She inched closer still. "Darling, your name, tell me what it is."
The little girl's arms moved upwards, she stretched them out, her manner beseeching although she remained mute. Theo tried again, told the child her own name.
"It's short for Theodora. I bet you're called something pretty."
The girl had a dress on; long, brownish, a course material - linen perhaps? Nothing special but if it was her party dress then maybe it was special to her. Her boots were brown too - lace ups, sturdy looking. She was around eight or nine but it was hard to tell. She could have been older just small for her age. Her hair was brown and tangled; she had a mane of it. Everything about her seemed to be brown or sepia, maybe sepia was the right word, as though she'd stepped out of an old photograph.
"I'm here now, sweetheart, I've come to help. You've been here for such a long time. Too long. You need to go to the light, go home, rest awhile."
Up closer, Theo could read her eyes. The longing in them stirred her pity.
"Let me help you," Theo persisted, her voice catching in her throat. As glorious as the other side might be, she still felt it unfair to be felled at such a young age. Often this was a good existence too and it deserved to be experienced fully.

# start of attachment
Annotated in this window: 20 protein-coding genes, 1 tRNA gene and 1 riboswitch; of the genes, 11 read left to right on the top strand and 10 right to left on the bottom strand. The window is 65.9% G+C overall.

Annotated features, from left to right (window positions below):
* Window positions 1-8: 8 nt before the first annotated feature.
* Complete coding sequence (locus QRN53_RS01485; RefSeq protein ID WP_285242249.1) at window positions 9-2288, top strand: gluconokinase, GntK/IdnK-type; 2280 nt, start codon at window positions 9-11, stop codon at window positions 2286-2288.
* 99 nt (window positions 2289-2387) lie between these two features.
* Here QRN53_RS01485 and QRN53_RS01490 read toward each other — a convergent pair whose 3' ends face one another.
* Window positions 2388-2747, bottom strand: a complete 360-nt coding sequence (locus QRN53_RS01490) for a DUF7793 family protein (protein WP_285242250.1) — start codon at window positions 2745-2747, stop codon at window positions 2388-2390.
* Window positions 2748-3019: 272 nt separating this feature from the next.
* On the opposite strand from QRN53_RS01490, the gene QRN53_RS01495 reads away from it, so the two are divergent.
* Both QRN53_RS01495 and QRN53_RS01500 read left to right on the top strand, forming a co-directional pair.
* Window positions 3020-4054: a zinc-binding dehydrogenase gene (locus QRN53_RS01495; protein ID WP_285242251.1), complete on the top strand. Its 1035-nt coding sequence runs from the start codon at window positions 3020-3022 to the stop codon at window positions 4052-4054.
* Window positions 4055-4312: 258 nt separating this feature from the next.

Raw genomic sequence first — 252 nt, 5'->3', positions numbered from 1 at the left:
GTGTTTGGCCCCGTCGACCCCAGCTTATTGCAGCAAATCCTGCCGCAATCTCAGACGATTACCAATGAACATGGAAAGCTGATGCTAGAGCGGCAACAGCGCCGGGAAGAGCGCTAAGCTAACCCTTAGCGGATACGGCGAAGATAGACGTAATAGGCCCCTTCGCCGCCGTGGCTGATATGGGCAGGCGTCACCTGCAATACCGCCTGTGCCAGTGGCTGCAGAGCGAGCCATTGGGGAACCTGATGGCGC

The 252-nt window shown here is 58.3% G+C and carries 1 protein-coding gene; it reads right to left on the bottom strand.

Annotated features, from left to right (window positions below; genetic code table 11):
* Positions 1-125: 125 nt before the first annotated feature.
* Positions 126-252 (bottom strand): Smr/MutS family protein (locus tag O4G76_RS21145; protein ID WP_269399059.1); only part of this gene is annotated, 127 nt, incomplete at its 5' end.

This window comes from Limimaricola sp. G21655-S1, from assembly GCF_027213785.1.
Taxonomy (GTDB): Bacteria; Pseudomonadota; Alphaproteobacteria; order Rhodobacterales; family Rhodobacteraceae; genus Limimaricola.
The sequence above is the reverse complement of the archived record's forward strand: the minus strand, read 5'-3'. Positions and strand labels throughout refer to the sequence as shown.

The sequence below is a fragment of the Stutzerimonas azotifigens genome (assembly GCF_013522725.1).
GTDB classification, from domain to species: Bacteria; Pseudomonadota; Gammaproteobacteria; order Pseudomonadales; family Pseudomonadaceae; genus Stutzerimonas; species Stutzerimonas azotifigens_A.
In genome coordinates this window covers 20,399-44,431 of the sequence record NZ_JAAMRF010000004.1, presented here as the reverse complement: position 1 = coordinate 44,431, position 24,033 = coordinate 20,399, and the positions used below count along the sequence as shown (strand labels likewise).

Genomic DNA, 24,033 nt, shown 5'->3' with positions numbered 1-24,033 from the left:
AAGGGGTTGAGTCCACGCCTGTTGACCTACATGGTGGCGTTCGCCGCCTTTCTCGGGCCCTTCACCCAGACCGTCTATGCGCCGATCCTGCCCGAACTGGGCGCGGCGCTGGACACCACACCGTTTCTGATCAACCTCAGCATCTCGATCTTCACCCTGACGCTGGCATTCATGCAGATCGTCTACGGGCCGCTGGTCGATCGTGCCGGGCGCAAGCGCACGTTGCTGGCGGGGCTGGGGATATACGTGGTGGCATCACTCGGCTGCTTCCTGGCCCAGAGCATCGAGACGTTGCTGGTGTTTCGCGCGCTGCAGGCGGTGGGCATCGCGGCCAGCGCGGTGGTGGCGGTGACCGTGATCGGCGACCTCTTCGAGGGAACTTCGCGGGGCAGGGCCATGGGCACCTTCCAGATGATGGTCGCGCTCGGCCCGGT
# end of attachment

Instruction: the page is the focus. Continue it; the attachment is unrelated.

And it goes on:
She was close now, so close and still her arms were outstretched.
Harriet - the name presented itself whole in her mind.
"Your name's Harriet. Is that correct? It's lovely, it suits you."
Was that a smile on the child's lips, the beginnings of trust? Soon she'd be able to reach out and touch her. What would she feel like? Cold? Ethereal?
"Darling, I'm here," she repeated, no more than a foot between them. "I'm here."
Joy surged - one spirit had come forward - it was an encouraging start.
Just before their hands touched everything changed. Hope and joy were replaced with confusion as something sour - fetid almost - rose up, making her feel nauseous.